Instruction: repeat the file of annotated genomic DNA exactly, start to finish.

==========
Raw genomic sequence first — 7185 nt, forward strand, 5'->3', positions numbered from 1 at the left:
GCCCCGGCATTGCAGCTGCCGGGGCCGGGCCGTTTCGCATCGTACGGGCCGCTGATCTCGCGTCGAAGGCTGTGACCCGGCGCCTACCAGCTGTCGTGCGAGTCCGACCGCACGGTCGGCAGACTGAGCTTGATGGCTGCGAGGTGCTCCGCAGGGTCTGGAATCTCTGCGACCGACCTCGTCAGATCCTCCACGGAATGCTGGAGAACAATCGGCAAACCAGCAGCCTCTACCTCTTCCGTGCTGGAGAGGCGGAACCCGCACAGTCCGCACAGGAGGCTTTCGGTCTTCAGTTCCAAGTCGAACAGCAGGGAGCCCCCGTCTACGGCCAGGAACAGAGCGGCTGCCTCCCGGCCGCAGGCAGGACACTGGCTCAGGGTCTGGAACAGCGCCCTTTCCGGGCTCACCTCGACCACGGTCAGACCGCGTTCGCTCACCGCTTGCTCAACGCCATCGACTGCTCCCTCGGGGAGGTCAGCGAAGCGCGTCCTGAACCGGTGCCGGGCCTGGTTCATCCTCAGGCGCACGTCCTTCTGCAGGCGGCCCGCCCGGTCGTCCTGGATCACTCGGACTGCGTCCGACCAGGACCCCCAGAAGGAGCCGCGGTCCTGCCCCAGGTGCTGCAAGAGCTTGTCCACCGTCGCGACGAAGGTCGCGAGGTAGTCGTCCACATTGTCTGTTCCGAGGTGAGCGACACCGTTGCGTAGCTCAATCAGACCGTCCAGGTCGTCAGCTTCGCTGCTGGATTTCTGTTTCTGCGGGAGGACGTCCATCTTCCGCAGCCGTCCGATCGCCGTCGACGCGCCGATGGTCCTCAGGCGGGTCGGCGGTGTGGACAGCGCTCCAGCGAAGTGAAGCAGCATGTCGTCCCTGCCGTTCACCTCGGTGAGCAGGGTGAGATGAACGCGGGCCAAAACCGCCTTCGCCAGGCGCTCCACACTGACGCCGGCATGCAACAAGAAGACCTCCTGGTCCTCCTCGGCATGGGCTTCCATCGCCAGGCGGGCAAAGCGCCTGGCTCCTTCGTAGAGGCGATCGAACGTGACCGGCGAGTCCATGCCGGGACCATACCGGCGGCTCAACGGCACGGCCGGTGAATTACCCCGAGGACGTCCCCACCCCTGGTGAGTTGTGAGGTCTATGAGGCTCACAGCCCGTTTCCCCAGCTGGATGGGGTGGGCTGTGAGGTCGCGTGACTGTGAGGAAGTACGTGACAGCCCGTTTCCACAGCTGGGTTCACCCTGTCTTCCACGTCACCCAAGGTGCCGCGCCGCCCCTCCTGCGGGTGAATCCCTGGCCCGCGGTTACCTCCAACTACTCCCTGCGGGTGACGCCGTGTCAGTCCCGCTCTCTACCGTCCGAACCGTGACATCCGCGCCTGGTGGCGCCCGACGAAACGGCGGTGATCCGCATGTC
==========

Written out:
Raw genomic sequence first — 7185 nt, forward strand, 5'->3', positions numbered from 1 at the left:
GCCCCGGCATTGCAGCTGCCGGGGCCGGGCCGTTTCGCATCGTACGGGCCGCTGATCTCGCGTCGAAGGCTGTGACCCGGCGCCTACCAGCTGTCGTGCGAGTCCGACCGCACGGTCGGCAGACTGAGCTTGATGGCTGCGAGGTGCTCCGCAGGGTCTGGAATCTCTGCGACCGACCTCGTCAGATCCTCCACGGAATGCTGGAGAACAATCGGCAAACCAGCAGCCTCTACCTCTTCCGTGCTGGAGAGGCGGAACCCGCACAGTCCGCACAGGAGGCTTTCGGTCTTCAGTTCCAAGTCGAACAGCAGGGAGCCCCCGTCTACGGCCAGGAACAGAGCGGCTGCCTCCCGGCCGCAGGCAGGACACTGGCTCAGGGTCTGGAACAGCGCCCTTTCCGGGCTCACCTCGACCACGGTCAGACCGCGTTCGCTCACCGCTTGCTCAACGCCATCGACTGCTCCCTCGGGGAGGTCAGCGAAGCGCGTCCTGAACCGGTGCCGGGCCTGGTTCATCCTCAGGCGCACGTCCTTCTGCAGGCGGCCCGCCCGGTCGTCCTGGATCACTCGGACTGCGTCCGACCAGGACCCCCAGAAGGAGCCGCGGTCCTGCCCCAGGTGCTGCAAGAGCTTGTCCACCGTCGCGACGAAGGTCGCGAGGTAGTCGTCCACATTGTCTGTTCCGAGGTGAGCGACACCGTTGCGTAGCTCAATCAGACCGTCCAGGTCGTCAGCTTCGCTGCTGGATTTCTGTTTCTGCGGGAGGACGTCCATCTTCCGCAGCCGTCCGATCGCCGTCGACGCGCCGATGGTCCTCAGGCGGGTCGGCGGTGTGGACAGCGCTCCAGCGAAGTGAAGCAGCATGTCGTCCCTGCCGTTCACCTCGGTGAGCAGGGTGAGATGAACGCGGGCCAAAACCGCCTTCGCCAGGCGCTCCACACTGACGCCGGCATGCAACAAGAAGACCTCCTGGTCCTCCTCGGCATGGGCTTCCATCGCCAGGCGGGCAAAGCGCCTGGCTCCTTCGTAGAGGCGATCGAACGTGACCGGCGAGTCCATGCCGGGACCATACCGGCGGCTCAACGGCACGGCCGGTGAATTACCCCGAGGACGTCCCCACCCCTGGTGAGTTGTGAGGTCTATGAGGCTCACAGCCCGTTTCCCCAGCTGGATGGGGTGGGCTGTGAGGTCGCGTGACTGTGAGGAAGTACGTGACAGCCCGTTTCCACAGCTGGGTTCACCCTGTCTTCCACGTCACCCAAGGTGCCGCGCCGCCCCTCCTGCGGGTGAATCCCTGGCCCGCGGTTACCTCCAACTACTCCCTGCGGGTGACGCCGTGTCAGTCCCGCTCTCTACCGTCCGAACCGTGACATCCGCGCCTGGTGGCGCCCGACGAAACGGCGGTGATCCGCATGTC